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  1. Chapter 007. Medical Disorders during Pregnancy (Part 2) Preeclampsia: Treatment Preeclampsia resolves within a few weeks after delivery. For pregnant women with preeclampsia prior to 37 weeks' gestation, delivery reduces the mother's morbidity but exposes the fetus to the risk of premature delivery. The management of preeclampsia is challenging because it requires the clinician to balance the health of both mother and fetus simultaneously and to make management decisions that afford both the best opportunities for infant survival. In general, prior to term, women with mild preeclampsia can be managed conservatively with bed rest, close monitoring of blood pressure and renal function, and careful fetal surveillance. For women with severe preeclampsia, delivery is recommended unless the patient is eligible for expectant management
  2. in a tertiary hospital setting. Expectant management of severe preeclampsia remote from term affords some benefits for the fetus with significant risks for the mother. The definitive treatment of preeclampsia is delivery of the fetus and placenta. For women with severe preeclampsia, aggressive management of blood pressures > 160/110 mmHg reduces the risk of cerebrovascular accidents. Intravenous labetalol or hydralazine are the drugs most commonly used to manage preeclampsia. Intravenous hydralazine may be associated with more episodes of maternal hypotension than labetalol. Alternative agents such as calcium channel blockers may be used. Elevated arterial pressure should be reduced slowly to avoid hypotension and a decrease in blood flow to the fetus. Angiotensin- converting enzyme (ACE) inhibitors as well as angiotensin-receptor blockers should be avoided in the second and third trimesters of pregnancy because of their adverse effects on fetal development. Pregnant women treated with ACE inhibitors often develop oligohydramnios, which may be caused by decreased fetal renal function. Magnesium sulfate is the treatment of choice for the prevention and treatment of eclamptic seizures. Two large randomized clinical trials have demonstrated the superiority of magnesium sulfate over phenytoin and diazepam, and a recent large randomized clinical trial has demonstrated the efficacy of magnesium sulfate in reducing the risk of seizure and possibly reducing the risk of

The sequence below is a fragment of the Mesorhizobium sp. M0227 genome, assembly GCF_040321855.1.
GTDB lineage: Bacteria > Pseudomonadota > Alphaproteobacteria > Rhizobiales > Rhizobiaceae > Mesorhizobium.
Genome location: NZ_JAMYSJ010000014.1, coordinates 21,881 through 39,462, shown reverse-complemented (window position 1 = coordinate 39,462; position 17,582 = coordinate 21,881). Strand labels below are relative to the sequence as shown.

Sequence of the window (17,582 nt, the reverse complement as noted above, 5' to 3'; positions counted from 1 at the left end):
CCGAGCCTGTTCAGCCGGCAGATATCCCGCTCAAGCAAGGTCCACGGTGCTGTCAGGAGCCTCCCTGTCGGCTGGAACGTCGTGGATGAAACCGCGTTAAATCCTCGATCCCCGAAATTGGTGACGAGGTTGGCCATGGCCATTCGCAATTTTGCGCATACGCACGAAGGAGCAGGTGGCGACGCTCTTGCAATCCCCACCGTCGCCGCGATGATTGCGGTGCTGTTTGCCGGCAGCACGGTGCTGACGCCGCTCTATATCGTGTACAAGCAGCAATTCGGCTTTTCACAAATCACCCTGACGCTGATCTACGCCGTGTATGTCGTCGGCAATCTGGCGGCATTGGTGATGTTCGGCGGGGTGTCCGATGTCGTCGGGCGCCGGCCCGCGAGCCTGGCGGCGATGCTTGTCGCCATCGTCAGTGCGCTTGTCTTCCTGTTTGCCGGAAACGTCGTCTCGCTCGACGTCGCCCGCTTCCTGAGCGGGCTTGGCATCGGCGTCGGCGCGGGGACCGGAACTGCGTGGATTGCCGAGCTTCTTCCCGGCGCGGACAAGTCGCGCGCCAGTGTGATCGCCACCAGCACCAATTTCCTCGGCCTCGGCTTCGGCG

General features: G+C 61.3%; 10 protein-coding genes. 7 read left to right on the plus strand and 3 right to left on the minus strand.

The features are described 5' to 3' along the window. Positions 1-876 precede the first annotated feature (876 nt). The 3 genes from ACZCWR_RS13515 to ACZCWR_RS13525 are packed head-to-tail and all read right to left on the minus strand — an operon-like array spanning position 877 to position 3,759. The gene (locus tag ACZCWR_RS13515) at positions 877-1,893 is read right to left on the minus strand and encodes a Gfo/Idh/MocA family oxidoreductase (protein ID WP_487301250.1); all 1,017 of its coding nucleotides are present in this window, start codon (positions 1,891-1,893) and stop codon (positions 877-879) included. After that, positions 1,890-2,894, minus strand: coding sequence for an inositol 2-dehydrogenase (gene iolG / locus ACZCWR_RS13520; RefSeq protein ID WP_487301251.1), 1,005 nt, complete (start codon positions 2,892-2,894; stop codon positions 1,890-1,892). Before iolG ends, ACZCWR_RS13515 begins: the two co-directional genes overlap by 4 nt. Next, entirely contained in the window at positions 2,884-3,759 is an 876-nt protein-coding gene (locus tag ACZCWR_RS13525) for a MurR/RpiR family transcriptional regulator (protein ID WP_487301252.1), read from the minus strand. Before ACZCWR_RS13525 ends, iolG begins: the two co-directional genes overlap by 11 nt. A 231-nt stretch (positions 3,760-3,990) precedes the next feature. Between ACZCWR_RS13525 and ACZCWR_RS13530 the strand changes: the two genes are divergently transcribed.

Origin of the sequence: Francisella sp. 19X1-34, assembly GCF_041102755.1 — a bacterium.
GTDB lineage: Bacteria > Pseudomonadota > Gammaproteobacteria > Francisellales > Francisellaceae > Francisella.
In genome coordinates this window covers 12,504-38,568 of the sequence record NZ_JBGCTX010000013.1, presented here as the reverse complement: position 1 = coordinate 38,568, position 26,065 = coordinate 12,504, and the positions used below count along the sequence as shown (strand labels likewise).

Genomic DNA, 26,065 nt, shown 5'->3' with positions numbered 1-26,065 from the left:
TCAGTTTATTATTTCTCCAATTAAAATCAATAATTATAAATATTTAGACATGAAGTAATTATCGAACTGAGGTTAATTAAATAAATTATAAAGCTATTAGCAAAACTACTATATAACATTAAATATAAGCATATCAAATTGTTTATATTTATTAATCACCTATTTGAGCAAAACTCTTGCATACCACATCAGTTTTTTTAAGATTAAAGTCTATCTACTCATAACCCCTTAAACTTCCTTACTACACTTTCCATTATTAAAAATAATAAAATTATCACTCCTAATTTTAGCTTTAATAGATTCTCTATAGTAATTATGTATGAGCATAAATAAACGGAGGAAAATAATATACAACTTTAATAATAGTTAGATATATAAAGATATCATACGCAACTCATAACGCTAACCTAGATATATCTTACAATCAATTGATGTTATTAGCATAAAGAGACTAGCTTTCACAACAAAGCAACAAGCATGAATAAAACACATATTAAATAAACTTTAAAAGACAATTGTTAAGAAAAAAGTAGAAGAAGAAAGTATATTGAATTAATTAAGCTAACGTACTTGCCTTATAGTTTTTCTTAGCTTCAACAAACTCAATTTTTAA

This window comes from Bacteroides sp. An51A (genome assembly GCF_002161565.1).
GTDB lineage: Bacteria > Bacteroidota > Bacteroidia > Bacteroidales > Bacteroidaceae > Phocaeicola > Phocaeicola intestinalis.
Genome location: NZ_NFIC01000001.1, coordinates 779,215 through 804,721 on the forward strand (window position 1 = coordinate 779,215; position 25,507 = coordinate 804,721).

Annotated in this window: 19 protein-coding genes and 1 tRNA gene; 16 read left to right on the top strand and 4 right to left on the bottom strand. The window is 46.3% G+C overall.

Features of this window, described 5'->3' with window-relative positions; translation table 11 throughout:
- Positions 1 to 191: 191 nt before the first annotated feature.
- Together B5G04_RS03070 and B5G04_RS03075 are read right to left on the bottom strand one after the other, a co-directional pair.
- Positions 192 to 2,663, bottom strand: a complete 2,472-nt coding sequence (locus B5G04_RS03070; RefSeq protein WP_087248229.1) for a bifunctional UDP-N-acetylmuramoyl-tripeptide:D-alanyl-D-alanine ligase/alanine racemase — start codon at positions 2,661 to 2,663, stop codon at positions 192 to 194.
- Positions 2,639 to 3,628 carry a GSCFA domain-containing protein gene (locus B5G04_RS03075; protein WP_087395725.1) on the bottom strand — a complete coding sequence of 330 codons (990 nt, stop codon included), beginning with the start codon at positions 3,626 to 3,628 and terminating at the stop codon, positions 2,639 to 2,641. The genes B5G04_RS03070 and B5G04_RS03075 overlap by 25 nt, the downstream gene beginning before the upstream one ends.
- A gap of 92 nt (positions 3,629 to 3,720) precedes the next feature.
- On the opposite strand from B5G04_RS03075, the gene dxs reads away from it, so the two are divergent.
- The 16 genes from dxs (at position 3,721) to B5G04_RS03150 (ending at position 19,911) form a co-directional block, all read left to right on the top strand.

3. maternal death. Magnesium may prevent seizures by interacting with N-methyl-D- aspartate (NMDA) receptors in the CNS. Given the difficulty of predicting eclamptic seizures on the basis of disease severity, it is recommended that once the decision to proceed with delivery is made, all patients carrying a diagnosis of preeclampsia be treated with magnesium sulfate (see Regimens, below). Regimens for the Administration of Magnesium Sulfate for Seizure Prophylaxis in Women in Labor with Preeclampsia Intramuscular Intravenous 10 g (5 g IM deep in 6-g bolus over 15 min each buttock)a 1–3 g/h by continuous infusion pump 5 g IM deep q4h, May be mixed in 100 mL crystalloid; if given alternating sides by intravenous push, make up as 20% solution; push at maximum rate of 1 g/min 40-g MgSO4·7H2O in 1000 mL Ringers
  4. lactate; run at 25–75 mL/h (1–3 g/h)a a Made up as 50% solution Chronic Essential Hypertension Pregnancy complicated by chronic essential hypertension is associated with intrauterine growth restriction and increased perinatal mortality. Pregnant women with chronic hypertension are at increased risk for superimposed preeclampsia and abruptio placenta. Women with chronic hypertension should have a thorough prepregnancy evaluation, both to identify remediable causes of hypertension and to ensure that the prescribed antihypertensive agents are not associated with an adverse outcome of pregnancy (e.g., ACE inhibitors, angiotensin-receptor blockers). -Methyldopa, labetalol, and nifedipine are the most commonly used medications for the treatment of chronic hypertension in pregnancy. Baseline evaluation of renal function is necessary to help differentiate the effects of chronic hypertension versus superimposed preeclampsia should the hypertension worsen during pregnancy. There are no convincing data that demonstrate that treatment of mild chronic hypertension improves perinatal outcome.
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